(Nightly) sirens in the US

Previous week  there were some big thunderstorms that finally ended the 2-month drought in Belgium. Unfortunately the lightning struck a house in the area of Leuven and set it on fire. The people escaped on time and there was only material damage.

The story reminded me that I've not told you about our nightly evacuation on our recent US vacation yet. We were staying at Virginia Beach for a couple of nights.  It wasn't uncommon on vacation that I didn't sleep through the night: sleeping in unknown hotel beds, 4 people in the room, the room that heated up when we turned off the airco, ...

In the middle of the night I wake up because Jan gets up. I assume he goes to the toilet and I turn around.  I'm a little annoyed because he opens our room door which wakes me up more. Now I hear that annoying car alarm out in the street more.  I don't want to wake up as it'll take more time to fall back asleep.
"We have to go", he says as he closes the door again.
"Huh, what? Is that alarm here? "  I ask half asleep.
"Yes, I take Beertje, do you take Kabouter, the fire alarm is on." he replies
"Isn't that a car alarm?" but I see Jan taking Beertje.

I jump out of bed now but my head's still asleep. I hear that whining alarm while I walk to Kabouter's bed. I shake him and talk to him but he doesn't wake up:  "Wake up, Kabouter, we need to go downstairs. Kabouter, Kabouter, wake up, you need to get up."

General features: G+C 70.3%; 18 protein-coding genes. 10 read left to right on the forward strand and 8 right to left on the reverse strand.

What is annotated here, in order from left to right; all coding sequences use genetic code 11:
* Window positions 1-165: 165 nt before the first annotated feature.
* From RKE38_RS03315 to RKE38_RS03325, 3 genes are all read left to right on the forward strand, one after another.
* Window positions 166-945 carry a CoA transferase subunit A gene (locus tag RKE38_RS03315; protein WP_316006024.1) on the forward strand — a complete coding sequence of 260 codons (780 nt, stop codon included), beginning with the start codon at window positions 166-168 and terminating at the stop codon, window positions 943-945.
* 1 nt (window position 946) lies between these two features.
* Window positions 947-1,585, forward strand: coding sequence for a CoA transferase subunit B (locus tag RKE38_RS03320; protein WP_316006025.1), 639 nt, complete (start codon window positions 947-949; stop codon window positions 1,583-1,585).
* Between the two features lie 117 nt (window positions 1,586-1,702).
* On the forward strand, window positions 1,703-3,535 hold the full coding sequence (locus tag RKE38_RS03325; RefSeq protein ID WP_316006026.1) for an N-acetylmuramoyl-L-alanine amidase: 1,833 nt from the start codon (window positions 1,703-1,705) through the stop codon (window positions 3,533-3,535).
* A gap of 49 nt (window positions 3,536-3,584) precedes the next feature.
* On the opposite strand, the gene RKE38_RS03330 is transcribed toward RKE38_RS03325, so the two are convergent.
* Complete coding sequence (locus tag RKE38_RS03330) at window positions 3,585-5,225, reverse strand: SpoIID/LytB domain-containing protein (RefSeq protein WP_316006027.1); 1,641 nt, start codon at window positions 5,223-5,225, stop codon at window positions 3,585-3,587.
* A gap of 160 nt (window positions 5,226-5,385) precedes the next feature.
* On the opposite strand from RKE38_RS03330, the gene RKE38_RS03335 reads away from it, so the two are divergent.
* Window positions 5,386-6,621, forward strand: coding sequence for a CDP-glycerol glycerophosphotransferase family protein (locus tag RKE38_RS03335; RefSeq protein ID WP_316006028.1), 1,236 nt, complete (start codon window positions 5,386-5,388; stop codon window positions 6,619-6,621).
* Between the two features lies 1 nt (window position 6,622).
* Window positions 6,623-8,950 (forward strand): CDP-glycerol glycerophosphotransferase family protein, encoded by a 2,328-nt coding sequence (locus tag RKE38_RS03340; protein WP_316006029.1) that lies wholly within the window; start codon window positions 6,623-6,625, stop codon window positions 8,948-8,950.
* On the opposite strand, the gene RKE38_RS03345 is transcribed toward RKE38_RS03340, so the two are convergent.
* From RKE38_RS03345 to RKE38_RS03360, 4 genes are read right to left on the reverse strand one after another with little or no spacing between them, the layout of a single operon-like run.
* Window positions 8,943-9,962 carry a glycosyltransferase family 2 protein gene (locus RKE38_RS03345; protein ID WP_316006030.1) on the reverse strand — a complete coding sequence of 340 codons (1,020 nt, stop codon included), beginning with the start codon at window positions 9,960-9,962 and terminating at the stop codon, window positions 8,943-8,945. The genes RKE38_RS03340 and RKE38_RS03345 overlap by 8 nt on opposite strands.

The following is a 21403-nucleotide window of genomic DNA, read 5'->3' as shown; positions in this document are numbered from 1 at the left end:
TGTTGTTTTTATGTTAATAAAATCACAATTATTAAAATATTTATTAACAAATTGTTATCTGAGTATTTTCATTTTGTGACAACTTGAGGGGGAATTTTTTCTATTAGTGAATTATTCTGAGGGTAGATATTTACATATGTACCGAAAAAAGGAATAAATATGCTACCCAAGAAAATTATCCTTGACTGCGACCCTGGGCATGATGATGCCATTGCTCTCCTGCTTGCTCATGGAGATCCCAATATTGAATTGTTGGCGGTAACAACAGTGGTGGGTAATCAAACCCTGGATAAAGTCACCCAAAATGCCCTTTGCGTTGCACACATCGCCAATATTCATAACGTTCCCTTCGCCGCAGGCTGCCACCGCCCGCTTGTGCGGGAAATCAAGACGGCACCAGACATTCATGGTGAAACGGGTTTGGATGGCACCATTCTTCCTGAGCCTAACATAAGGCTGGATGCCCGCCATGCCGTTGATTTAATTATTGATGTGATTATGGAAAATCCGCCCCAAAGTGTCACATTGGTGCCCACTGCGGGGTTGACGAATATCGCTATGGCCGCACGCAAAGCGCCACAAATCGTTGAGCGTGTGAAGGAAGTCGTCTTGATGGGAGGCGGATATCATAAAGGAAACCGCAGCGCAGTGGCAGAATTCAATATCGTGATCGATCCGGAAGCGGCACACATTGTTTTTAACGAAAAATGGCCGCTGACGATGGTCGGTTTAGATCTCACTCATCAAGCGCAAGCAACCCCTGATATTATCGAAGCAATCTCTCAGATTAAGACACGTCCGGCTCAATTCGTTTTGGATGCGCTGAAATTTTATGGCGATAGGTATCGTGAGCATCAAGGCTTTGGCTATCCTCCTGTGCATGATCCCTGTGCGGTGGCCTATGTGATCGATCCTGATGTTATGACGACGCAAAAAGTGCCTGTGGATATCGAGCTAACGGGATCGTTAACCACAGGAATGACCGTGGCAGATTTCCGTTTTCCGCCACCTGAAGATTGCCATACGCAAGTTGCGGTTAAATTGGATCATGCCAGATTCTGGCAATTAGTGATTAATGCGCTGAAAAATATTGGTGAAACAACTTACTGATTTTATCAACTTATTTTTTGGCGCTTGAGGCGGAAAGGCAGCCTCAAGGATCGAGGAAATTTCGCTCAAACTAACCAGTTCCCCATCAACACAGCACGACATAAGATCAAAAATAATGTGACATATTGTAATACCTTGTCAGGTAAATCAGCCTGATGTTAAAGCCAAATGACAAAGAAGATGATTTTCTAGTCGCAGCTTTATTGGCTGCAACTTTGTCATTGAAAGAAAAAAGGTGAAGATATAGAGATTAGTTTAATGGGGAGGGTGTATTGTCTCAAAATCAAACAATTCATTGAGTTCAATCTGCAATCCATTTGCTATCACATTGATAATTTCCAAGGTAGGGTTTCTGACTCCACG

Jan's already at the door with Beertje in his arms.
"Are you ready, just pick him up, we need to leave." All of a sudden I realise the sense of urgency: there's a fire in the hotel.

I also pick up Kabouter who only wakes up half and clings to my neck. Without my further thought I slip in my slippers and grab my phone and key card from the table and we leave the room.   The hallway is deserted.

In the staircase on the other hand, we join a stream of silent people walking down. People in pyjamas like us, other people carrying children in their arms. It was solemn and it was real and serious. Fortunately the evacuation was also calm as I do not notice any smoke anywhere and I know we are only on the 2nd floor.  With my sleepy head I automatically turn off towards the lobby on the ground floor, instead of the nearby emergency exist.

And so we all of sudden find ourselves with sleepy children in our arms on the sea promenade in our pyjama's.  I walk up and down the backside of the hotel, observing closely all windows to check if I see any flames or smoke anywhere. It seems to be fine, but I don't know what is happening inside.

We are cold. I have not heard that Jan told me to grab our coat when leaving. He had taken Beertje inside his baby blanket but I have nothing to protect Kabouter until Jan gives us his jacket.